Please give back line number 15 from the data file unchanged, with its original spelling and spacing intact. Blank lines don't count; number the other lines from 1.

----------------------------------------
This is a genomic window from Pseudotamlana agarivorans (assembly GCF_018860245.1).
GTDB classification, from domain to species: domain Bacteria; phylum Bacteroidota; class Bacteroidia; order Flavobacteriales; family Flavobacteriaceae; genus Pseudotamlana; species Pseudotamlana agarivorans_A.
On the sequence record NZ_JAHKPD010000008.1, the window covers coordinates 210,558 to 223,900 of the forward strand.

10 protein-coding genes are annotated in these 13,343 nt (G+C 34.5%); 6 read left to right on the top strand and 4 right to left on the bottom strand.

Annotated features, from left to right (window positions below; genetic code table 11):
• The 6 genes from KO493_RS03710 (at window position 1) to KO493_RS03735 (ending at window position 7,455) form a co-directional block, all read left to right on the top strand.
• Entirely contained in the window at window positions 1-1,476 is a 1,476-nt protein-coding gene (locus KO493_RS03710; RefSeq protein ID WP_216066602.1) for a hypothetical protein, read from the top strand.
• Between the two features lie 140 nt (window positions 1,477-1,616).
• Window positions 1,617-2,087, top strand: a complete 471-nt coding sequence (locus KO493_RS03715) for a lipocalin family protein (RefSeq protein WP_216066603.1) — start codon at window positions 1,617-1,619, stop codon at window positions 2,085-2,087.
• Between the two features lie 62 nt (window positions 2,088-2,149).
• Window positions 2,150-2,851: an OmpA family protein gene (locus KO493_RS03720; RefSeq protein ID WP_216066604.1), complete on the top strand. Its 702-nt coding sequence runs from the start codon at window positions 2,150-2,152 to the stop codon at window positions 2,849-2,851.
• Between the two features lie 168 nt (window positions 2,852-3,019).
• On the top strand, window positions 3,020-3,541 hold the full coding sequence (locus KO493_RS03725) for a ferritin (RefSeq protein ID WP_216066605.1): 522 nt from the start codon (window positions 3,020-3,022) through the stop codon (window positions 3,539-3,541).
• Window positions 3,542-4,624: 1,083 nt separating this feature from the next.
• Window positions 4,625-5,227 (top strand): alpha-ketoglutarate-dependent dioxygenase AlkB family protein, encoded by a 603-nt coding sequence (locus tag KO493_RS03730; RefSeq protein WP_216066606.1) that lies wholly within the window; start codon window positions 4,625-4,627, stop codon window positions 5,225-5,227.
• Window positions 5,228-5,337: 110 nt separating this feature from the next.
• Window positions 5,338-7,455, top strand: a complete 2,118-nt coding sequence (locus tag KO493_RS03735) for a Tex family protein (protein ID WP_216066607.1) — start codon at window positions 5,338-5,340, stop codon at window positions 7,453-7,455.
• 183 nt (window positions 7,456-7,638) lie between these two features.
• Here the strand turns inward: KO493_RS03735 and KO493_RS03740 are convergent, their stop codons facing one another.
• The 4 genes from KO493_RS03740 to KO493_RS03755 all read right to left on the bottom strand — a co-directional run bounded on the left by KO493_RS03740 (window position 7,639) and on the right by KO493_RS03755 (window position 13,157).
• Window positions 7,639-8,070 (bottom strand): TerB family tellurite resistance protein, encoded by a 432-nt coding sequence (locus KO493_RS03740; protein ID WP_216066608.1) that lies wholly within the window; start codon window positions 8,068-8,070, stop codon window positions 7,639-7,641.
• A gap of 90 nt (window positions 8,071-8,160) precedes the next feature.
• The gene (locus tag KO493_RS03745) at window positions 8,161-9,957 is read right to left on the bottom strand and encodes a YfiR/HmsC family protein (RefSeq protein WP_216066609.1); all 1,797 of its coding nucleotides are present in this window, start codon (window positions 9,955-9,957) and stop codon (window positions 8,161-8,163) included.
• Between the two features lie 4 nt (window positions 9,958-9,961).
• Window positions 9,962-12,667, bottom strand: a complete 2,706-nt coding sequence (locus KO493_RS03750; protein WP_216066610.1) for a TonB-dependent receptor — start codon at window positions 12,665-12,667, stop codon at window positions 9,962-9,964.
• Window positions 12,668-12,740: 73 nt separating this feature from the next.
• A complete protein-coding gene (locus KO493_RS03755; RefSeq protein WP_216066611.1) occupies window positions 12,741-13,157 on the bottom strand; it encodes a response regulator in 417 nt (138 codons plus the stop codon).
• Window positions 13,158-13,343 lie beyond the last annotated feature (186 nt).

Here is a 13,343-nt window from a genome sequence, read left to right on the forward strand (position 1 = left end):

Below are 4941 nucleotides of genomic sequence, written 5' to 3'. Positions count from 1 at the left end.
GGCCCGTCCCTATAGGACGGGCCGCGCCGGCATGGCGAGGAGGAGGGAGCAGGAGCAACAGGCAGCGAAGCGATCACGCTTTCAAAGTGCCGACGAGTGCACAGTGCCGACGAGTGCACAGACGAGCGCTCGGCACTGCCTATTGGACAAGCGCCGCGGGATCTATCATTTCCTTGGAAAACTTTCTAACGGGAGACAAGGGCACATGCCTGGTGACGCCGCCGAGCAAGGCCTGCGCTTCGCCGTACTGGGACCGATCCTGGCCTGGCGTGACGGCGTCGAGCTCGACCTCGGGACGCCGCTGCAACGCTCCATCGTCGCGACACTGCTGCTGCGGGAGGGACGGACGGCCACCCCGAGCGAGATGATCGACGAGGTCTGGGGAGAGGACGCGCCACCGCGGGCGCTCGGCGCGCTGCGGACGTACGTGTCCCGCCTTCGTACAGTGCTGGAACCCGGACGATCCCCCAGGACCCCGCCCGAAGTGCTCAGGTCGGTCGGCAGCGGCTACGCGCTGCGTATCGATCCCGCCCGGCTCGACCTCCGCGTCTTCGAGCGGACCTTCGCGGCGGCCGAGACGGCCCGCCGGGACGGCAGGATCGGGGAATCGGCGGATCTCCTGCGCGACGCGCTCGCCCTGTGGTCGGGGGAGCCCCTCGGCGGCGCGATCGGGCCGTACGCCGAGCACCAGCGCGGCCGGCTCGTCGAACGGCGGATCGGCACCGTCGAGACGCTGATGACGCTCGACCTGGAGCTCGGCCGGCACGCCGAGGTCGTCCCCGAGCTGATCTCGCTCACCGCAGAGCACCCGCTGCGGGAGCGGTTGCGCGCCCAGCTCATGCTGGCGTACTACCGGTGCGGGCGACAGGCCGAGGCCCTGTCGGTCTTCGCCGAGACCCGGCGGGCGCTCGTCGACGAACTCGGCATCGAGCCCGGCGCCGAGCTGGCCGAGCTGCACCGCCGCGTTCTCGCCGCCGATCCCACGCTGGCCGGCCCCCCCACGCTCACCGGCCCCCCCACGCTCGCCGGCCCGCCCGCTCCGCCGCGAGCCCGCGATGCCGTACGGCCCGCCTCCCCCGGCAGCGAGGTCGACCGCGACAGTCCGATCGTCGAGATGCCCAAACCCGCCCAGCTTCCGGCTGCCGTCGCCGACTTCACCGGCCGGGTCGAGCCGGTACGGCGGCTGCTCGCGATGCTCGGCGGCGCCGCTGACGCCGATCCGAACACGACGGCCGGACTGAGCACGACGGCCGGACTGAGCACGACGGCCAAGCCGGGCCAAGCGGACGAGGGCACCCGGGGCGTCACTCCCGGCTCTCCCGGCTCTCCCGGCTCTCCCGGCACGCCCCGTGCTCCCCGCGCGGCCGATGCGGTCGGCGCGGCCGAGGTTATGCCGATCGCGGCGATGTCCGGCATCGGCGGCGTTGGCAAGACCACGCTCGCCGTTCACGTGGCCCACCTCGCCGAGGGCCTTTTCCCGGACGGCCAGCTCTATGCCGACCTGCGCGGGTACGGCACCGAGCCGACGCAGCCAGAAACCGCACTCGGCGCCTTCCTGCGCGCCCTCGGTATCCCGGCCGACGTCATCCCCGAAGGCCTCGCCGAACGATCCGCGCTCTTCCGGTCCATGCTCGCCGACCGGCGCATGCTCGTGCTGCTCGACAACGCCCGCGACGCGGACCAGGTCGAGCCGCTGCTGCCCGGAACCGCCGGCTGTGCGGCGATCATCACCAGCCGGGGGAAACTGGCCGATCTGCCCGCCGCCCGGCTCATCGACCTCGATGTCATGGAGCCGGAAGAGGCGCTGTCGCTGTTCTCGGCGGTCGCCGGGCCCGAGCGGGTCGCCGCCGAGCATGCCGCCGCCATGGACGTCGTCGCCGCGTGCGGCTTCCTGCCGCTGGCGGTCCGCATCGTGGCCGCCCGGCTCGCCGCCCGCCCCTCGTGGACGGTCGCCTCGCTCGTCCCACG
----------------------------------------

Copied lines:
• Window positions 4,625-5,227 (top strand): alpha-ketoglutarate-dependent dioxygenase AlkB family protein, encoded by a 603-nt coding sequence (locus tag KO493_RS03730; RefSeq protein WP_216066606.1) that lies wholly within the window; start codon window positions 4,625-4,627, stop codon window positions 5,225-5,227.